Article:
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Frustrations grow over Ice Cream Sandwich's sluggish rollout

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Peggy Albright

Just seven percent of Android devices on the market are running Android 4.0, the latest version of the operating system also known as Ice Cream Sandwich. The lack of market penetration is frustrating developers who want to take advantage of various features offered by the new release. The situation makes it difficult for developers to justify committing time and financial resources to work with the technology, and it stifles their potential opportunities to succeed in the new business environment that Android 4.0 is supposed to create.

Google (NASDAQ:GOOG) introduced Android 4.0 in May 2011 and made the SDK available to developers in October. The technology is considered a very important advancement for Android because it delivers the tablet-optimized innovations introduced in Google's Android 3.0 Honeycomb update to all devices. Version 4.0 can run across all devices, regardless of screen size.

Developers always need and appreciate having access to development tools in advance of a platform's launch because the tools give them time to learn the new technology, experiment with it and create new applications. But it has been half a year now and developers see very little market for Android 4.0 apps.

Only a few new handset models are equipped with the new technology. Recently HTC began shipping its HTC One series smartphones that are preloaded with Android 4.0 and the Samsung Galaxy Nexus comes with Android 4.0.

Manufacturers are announcing schedules for upgrading devices that are already on the market, but this is taking more time than anyone expected. HTC and Samsung have each identified more than a dozen Android devices that will be upgraded to Android 4.0. Sony Mobile has begun upgrading all of its 2011 smartphone products and Motorola Mobility (NYSE:MMI) has published a long list of product upgrades that are under way. Many of the upgrades from these companies will become available throughout the summer and into the second half of the year.

There are exceptions to many manufacturers' upgrade strategies, however, because not all devices on the market can accommodate the new code. Sony Mobile, for example, will not upgrade the Xperia Play gaming smartphone to run Android 4.0, citing performance issues with game applications. Motorola is skipping the upgrade for many of its Android devices, saying that in those particular cases the handsets will not benefit from it.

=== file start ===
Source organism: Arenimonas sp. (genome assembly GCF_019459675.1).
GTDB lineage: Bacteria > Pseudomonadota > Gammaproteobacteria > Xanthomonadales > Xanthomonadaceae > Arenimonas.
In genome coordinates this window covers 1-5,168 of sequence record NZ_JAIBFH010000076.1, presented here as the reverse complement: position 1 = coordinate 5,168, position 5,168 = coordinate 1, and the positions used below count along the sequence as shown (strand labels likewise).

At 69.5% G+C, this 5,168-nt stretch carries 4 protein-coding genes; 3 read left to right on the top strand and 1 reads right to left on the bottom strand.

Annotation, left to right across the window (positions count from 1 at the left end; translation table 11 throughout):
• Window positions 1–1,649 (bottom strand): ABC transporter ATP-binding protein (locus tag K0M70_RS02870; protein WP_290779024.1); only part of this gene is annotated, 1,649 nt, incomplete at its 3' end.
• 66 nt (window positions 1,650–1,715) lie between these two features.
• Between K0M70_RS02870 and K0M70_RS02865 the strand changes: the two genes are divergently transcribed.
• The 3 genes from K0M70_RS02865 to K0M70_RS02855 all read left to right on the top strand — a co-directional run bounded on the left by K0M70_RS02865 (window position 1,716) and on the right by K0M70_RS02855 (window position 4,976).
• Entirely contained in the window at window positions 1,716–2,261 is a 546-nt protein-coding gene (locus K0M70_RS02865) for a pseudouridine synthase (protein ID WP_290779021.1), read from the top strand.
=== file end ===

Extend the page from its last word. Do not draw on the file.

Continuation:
There are many reasons for the slow release of these updates. For example, many manufacturers have customized their Android implementations with an overlay to differentiate the user interface, and it takes additional effort to accomplish the upgrade when overlays are involved. Also, given Android's rapid growth and market expansion, manufacturers likely need to convert a greater number of devices compared to earlier upgrades. Chances are that they're also working with more operator partners than before, and since each upgrade must also be certified by the applicable operator networks, this can add time to an upgrade process.

The various technical considerations that make Android 4.0 suitable on some devices, but not all, will also create a new fragmentation issue in Android. The research firm CCS Insight has noted that hardware requirements for version 4.0, particularly the need for increased memory, prevent the updating of some devices that are in the market. The hardware requirements also make Android 4.0 better suited to higher-end devices than lower-end smartphones, the firm said. It expects that this differentiation will essentially separate the Android platform into low- and high-end segments.

Developers have already voiced their frustration with the Android 4.0 delays and the various fragmentation issues it introduces will not make their development work or business decisions any easier. To make things even more complicated, Google is expected to introduce Android 5.0, a.k.a. Jelly Bean, later this month.

Certainly, Android developers have demonstrated resilience in working with Android and they've also articulated their commitment to the platform. A recent Strategy Analytics study found, for example, that more developers use Android as their primary development platform than any other OS. In the coming months they'll need to take particular care to decide which user base they're targeting with their apps and decide which devices and Android features, 4.0 or otherwise, will best achieve their goals.--Peggy